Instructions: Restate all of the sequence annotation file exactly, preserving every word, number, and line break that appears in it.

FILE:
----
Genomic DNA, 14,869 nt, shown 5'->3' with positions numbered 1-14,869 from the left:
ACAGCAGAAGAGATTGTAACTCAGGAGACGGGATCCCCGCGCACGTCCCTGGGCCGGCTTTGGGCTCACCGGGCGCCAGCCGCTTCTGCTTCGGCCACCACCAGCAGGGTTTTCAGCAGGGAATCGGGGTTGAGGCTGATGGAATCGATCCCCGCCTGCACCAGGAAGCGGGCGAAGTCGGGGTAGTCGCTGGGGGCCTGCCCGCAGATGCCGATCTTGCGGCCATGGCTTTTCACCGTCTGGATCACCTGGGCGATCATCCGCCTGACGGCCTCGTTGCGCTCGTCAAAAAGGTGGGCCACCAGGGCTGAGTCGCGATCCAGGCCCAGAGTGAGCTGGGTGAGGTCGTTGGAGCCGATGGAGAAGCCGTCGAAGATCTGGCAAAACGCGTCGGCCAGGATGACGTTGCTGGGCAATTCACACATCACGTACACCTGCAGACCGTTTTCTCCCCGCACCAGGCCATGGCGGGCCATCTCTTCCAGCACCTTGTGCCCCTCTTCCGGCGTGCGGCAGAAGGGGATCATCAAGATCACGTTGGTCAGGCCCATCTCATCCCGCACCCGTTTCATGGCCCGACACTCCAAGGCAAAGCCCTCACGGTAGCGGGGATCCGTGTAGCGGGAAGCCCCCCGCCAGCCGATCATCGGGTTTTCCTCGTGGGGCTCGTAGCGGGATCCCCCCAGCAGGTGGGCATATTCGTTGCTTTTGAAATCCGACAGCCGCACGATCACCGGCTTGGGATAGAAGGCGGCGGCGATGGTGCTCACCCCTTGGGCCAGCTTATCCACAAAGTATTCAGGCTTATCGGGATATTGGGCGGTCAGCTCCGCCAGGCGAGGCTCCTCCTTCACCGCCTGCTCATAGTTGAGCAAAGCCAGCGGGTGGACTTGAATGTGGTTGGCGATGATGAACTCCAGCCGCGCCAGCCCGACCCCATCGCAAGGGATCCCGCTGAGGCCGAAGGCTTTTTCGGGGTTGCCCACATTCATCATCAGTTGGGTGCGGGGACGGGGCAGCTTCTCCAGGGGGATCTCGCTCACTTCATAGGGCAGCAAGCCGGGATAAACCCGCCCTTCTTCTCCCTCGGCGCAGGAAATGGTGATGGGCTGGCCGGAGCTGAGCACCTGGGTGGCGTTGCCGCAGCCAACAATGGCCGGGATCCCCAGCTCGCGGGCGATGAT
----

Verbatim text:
Genomic DNA, 14,869 nt, shown 5'->3' with positions numbered 1-14,869 from the left:
ACAGCAGAAGAGATTGTAACTCAGGAGACGGGATCCCCGCGCACGTCCCTGGGCCGGCTTTGGGCTCACCGGGCGCCAGCCGCTTCTGCTTCGGCCACCACCAGCAGGGTTTTCAGCAGGGAATCGGGGTTGAGGCTGATGGAATCGATCCCCGCCTGCACCAGGAAGCGGGCGAAGTCGGGGTAGTCGCTGGGGGCCTGCCCGCAGATGCCGATCTTGCGGCCATGGCTTTTCACCGTCTGGATCACCTGGGCGATCATCCGCCTGACGGCCTCGTTGCGCTCGTCAAAAAGGTGGGCCACCAGGGCTGAGTCGCGATCCAGGCCCAGAGTGAGCTGGGTGAGGTCGTTGGAGCCGATGGAGAAGCCGTCGAAGATCTGGCAAAACGCGTCGGCCAGGATGACGTTGCTGGGCAATTCACACATCACGTACACCTGCAGACCGTTTTCTCCCCGCACCAGGCCATGGCGGGCCATCTCTTCCAGCACCTTGTGCCCCTCTTCCGGCGTGCGGCAGAAGGGGATCATCAAGATCACGTTGGTCAGGCCCATCTCATCCCGCACCCGTTTCATGGCCCGACACTCCAAGGCAAAGCCCTCACGGTAGCGGGGATCCGTGTAGCGGGAAGCCCCCCGCCAGCCGATCATCGGGTTTTCCTCGTGGGGCTCGTAGCGGGATCCCCCCAGCAGGTGGGCATATTCGTTGCTTTTGAAATCCGACAGCCGCACGATCACCGGCTTGGGATAGAAGGCGGCGGCGATGGTGCTCACCCCTTGGGCCAGCTTATCCACAAAGTATTCAGGCTTATCGGGATATTGGGCGGTCAGCTCCGCCAGGCGAGGCTCCTCCTTCACCGCCTGCTCATAGTTGAGCAAAGCCAGCGGGTGGACTTGAATGTGGTTGGCGATGATGAACTCCAGCCGCGCCAGCCCGACCCCATCGCAAGGGATCCCGCTGAGGCCGAAGGCTTTTTCGGGGTTGCCCACATTCATCATCAGTTGGGTGCGGGGACGGGGCAGCTTCTCCAGGGGGATCTCGCTCACTTCATAGGGCAGCAAGCCGGGATAAACCCGCCCTTCTTCTCCCTCGGCGCAGGAAATGGTGATGGGCTGGCCGGAGCTGAGCACCTGGGTGGCGTTGCCGCAGCCAACAATGGCCGGGATCCCCAGCTCGCGGGCGATGAT